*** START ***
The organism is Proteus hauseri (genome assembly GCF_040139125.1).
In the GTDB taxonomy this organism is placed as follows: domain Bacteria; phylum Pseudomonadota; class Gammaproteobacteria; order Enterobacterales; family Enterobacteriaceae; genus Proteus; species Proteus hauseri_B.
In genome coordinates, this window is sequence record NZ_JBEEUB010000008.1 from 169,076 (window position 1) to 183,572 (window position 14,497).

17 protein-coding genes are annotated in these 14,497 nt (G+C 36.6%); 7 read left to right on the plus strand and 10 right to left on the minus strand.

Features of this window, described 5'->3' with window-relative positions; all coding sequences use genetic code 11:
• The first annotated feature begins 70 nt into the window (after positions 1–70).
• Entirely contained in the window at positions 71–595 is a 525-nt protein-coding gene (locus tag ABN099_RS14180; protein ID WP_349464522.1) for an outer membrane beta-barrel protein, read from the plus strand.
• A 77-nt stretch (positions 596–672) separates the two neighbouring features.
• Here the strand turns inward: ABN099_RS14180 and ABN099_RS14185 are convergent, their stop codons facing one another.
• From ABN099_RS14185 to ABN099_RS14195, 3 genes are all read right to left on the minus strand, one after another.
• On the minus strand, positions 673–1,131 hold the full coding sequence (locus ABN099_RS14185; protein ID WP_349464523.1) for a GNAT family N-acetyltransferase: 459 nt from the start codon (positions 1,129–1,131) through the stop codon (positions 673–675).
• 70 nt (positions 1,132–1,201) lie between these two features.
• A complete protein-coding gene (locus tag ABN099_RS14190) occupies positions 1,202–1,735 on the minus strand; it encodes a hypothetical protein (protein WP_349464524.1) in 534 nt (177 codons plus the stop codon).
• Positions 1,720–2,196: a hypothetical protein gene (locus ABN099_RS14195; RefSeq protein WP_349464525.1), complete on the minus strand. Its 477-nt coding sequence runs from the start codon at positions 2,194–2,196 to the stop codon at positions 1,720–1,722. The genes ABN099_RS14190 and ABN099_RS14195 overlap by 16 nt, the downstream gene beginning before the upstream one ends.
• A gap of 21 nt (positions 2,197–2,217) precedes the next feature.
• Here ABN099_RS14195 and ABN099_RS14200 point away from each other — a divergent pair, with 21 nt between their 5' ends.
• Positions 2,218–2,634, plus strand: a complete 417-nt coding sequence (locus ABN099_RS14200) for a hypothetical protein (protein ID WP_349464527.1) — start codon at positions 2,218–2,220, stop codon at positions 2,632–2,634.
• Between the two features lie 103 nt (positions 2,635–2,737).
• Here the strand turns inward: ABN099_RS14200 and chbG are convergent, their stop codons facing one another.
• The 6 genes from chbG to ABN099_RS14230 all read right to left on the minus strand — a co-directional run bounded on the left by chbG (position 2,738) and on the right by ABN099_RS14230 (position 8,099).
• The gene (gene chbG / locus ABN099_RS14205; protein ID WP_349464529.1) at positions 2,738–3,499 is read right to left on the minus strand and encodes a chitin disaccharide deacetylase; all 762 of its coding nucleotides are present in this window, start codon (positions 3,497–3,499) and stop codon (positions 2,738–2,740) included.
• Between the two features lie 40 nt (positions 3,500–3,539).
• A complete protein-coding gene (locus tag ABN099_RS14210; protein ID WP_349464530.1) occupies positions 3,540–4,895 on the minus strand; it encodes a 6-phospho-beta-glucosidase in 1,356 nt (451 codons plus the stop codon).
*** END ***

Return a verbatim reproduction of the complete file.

The organism is Proteus hauseri (genome assembly GCF_040139125.1).
In the GTDB taxonomy this organism is placed as follows: domain Bacteria; phylum Pseudomonadota; class Gammaproteobacteria; order Enterobacterales; family Enterobacteriaceae; genus Proteus; species Proteus hauseri_B.
In genome coordinates, this window is sequence record NZ_JBEEUB010000008.1 from 169,076 (window position 1) to 183,572 (window position 14,497).

17 protein-coding genes are annotated in these 14,497 nt (G+C 36.6%); 7 read left to right on the plus strand and 10 right to left on the minus strand.

Features of this window, described 5'->3' with window-relative positions; all coding sequences use genetic code 11:
• The first annotated feature begins 70 nt into the window (after positions 1–70).
• Entirely contained in the window at positions 71–595 is a 525-nt protein-coding gene (locus tag ABN099_RS14180; protein ID WP_349464522.1) for an outer membrane beta-barrel protein, read from the plus strand.
• A 77-nt stretch (positions 596–672) separates the two neighbouring features.
• Here the strand turns inward: ABN099_RS14180 and ABN099_RS14185 are convergent, their stop codons facing one another.
• From ABN099_RS14185 to ABN099_RS14195, 3 genes are all read right to left on the minus strand, one after another.
• On the minus strand, positions 673–1,131 hold the full coding sequence (locus ABN099_RS14185; protein ID WP_349464523.1) for a GNAT family N-acetyltransferase: 459 nt from the start codon (positions 1,129–1,131) through the stop codon (positions 673–675).
• 70 nt (positions 1,132–1,201) lie between these two features.
• A complete protein-coding gene (locus tag ABN099_RS14190) occupies positions 1,202–1,735 on the minus strand; it encodes a hypothetical protein (protein WP_349464524.1) in 534 nt (177 codons plus the stop codon).
• Positions 1,720–2,196: a hypothetical protein gene (locus ABN099_RS14195; RefSeq protein WP_349464525.1), complete on the minus strand. Its 477-nt coding sequence runs from the start codon at positions 2,194–2,196 to the stop codon at positions 1,720–1,722. The genes ABN099_RS14190 and ABN099_RS14195 overlap by 16 nt, the downstream gene beginning before the upstream one ends.
• A gap of 21 nt (positions 2,197–2,217) precedes the next feature.
• Here ABN099_RS14195 and ABN099_RS14200 point away from each other — a divergent pair, with 21 nt between their 5' ends.
• Positions 2,218–2,634, plus strand: a complete 417-nt coding sequence (locus ABN099_RS14200) for a hypothetical protein (protein ID WP_349464527.1) — start codon at positions 2,218–2,220, stop codon at positions 2,632–2,634.
• Between the two features lie 103 nt (positions 2,635–2,737).
• Here the strand turns inward: ABN099_RS14200 and chbG are convergent, their stop codons facing one another.
• The 6 genes from chbG to ABN099_RS14230 all read right to left on the minus strand — a co-directional run bounded on the left by chbG (position 2,738) and on the right by ABN099_RS14230 (position 8,099).
• The gene (gene chbG / locus ABN099_RS14205; protein ID WP_349464529.1) at positions 2,738–3,499 is read right to left on the minus strand and encodes a chitin disaccharide deacetylase; all 762 of its coding nucleotides are present in this window, start codon (positions 3,497–3,499) and stop codon (positions 2,738–2,740) included.
• Between the two features lie 40 nt (positions 3,500–3,539).
• A complete protein-coding gene (locus tag ABN099_RS14210; protein ID WP_349464530.1) occupies positions 3,540–4,895 on the minus strand; it encodes a 6-phospho-beta-glucosidase in 1,356 nt (451 codons plus the stop codon).